NEW YORK -- This week, IBM unveiled its biggest iron yet. But will the z9's new features be enough to bring new customers to the mainframe, or will sales be limited to the existing customer base? The jury is still out.
Doubled capacity, new encryption technology and cost effectiveness are the main selling points of the new machine.
According to Mike Kahn, managing director of The Clipper Group, a Wellesley, Mass.-based analyst firm, data center pros are taking another look at the technology.
"It is indicative of the different thinking in which many enterprise IT departments are now engaged. No longer seeing the mainframe as a proprietary dinosaur whose time has passed, these executives see the mainframe as the most secure, extensible hub of their IT universe," Kahn said.
Others aren't as sure, contending that most shops will be looking at the z9 as a mainframe upgrade, rather than a migration from other platforms.
"I don't think this launch is going to rejuvenate the mainframe market," said Mike Gilbert, vice president of marketing and director of product strategy for Rockland, Md.-based Micro Focus, a company that provides software to utilize legacy mainframe code. "This was an inevitable move for IBM to meet increasing demand. For large banks and insurance customers, it's welcome news."
Data center pros agree. Bob Shannon, treasurer of the mainframe user group SHARE and z-team manager at Newton, Mass.-based Rocket Software Inc., said much of the potential draw will be for existing customers.
"If you don't currently have a mainframe it's not as simple. You would have to train people on it," Shannon said.
The secure proposition
IBM's largest capacity mainframe to date packs 18 billion transistors into one system, which is equivalent to three transistors for every person on the planet, but what is going to make IT pros buy it?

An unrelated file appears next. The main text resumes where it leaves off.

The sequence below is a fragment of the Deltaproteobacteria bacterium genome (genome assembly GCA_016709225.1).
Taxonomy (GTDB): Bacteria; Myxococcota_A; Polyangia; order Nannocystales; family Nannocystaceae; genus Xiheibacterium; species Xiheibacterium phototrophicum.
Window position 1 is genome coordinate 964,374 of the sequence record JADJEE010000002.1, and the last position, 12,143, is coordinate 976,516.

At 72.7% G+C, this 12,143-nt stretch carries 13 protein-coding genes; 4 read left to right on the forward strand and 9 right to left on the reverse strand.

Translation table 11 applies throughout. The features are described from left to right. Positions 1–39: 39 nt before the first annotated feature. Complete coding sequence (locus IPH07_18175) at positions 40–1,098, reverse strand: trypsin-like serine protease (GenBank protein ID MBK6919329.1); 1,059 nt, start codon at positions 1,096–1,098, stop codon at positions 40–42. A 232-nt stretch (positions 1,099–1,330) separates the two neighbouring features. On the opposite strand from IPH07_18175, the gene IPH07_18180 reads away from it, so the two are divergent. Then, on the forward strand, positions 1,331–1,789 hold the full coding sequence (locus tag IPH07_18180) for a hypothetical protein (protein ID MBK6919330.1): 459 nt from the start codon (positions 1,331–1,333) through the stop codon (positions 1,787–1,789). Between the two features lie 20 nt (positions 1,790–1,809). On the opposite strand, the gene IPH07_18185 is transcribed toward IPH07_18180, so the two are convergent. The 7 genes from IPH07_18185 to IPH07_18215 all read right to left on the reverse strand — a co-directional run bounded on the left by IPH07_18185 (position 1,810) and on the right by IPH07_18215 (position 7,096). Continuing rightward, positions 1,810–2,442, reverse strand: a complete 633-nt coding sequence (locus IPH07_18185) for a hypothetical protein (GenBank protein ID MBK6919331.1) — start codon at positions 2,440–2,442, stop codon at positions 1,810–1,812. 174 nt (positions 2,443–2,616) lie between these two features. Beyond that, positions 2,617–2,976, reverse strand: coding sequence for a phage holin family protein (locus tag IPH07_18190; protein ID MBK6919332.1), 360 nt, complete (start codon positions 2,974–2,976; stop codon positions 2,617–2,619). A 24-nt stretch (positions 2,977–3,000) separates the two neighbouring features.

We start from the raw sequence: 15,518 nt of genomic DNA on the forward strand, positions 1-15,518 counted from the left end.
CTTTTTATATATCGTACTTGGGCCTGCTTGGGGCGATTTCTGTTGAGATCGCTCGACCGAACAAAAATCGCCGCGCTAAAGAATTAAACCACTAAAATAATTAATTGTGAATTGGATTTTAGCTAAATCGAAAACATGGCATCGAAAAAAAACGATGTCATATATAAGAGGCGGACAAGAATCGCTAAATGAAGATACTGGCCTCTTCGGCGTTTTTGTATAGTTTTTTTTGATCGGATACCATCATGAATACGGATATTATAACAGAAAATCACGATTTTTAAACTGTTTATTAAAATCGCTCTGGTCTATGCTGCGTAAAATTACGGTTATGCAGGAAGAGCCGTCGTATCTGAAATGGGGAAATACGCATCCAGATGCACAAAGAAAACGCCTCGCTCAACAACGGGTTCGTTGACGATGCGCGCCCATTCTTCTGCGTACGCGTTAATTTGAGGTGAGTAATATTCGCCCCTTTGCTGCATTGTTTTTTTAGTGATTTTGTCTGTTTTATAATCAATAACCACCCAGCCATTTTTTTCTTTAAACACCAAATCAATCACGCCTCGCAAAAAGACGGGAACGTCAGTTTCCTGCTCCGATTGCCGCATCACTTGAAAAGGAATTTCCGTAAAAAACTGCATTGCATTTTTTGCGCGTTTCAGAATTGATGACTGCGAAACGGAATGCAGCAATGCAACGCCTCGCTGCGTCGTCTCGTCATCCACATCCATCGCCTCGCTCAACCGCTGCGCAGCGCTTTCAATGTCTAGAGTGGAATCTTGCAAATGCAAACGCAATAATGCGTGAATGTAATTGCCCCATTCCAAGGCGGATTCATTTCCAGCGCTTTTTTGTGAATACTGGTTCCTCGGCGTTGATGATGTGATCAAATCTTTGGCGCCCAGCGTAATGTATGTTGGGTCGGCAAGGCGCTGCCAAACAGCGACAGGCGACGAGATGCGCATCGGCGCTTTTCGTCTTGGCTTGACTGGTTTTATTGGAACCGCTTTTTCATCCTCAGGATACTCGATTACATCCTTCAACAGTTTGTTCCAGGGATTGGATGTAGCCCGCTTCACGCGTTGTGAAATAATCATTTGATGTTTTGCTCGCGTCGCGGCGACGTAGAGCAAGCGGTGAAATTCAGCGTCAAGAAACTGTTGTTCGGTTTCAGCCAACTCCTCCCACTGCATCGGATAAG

Part of the answer is new security functionalities.
"When you talk security, you need support in the system. This system has the hardest encryption in the market," said Erich Clementi, general manager, IBM Systems and Technology Group, at the z9 launch this week. "All long-term data must be encrypted. Tapes must be encrypted from the time they leave the facility to decryption."
The platform includes a built-in cryptography feature and an improved hashing algorithm (SHA-256) with support for the open Advanced Encryption Standard. IBM said these cryptography advances are designed to improve performance, speed transactions and help lower processing costs.
"The most important feature is the encryption enhancement," Shannon said. "Lost tape horror stories, HIPAA [Health Insurance Portability and Accountability Act] and SOX [Sarbanes-Oxley Act] have Corporate America taking encryption very seriously. Businesses are going to take a close look at encrypting all data, and this will give IBM a leg up on the competition."
In addition to the enhanced security, the size of the machine will offer certain benefits.
Shannon said the increased availability in the "books" (the packaging of processors, cache memory, main memory and bus adapters) will make machines more reliable.
Users running Parallel Sysplex -- a mainframe high availability technology that runs cloned applications, often on separate machines -- could potentially run the apps on one machine, according to Shannon.
Also, IBM has not raised the cost of the z9 workload engine (a dedicated processor for Linux and Java), but has increased the engine's computing capacity by 35%, allowing the mainframe to compete on cost in the Java and Linux market.
"IBM wouldn't have developed the machine [this large] if there wasn't a market for it," Shannon said. "It's bigger, faster and cheaper. Each consecutive box released has the ability to offer more bang for the buck."
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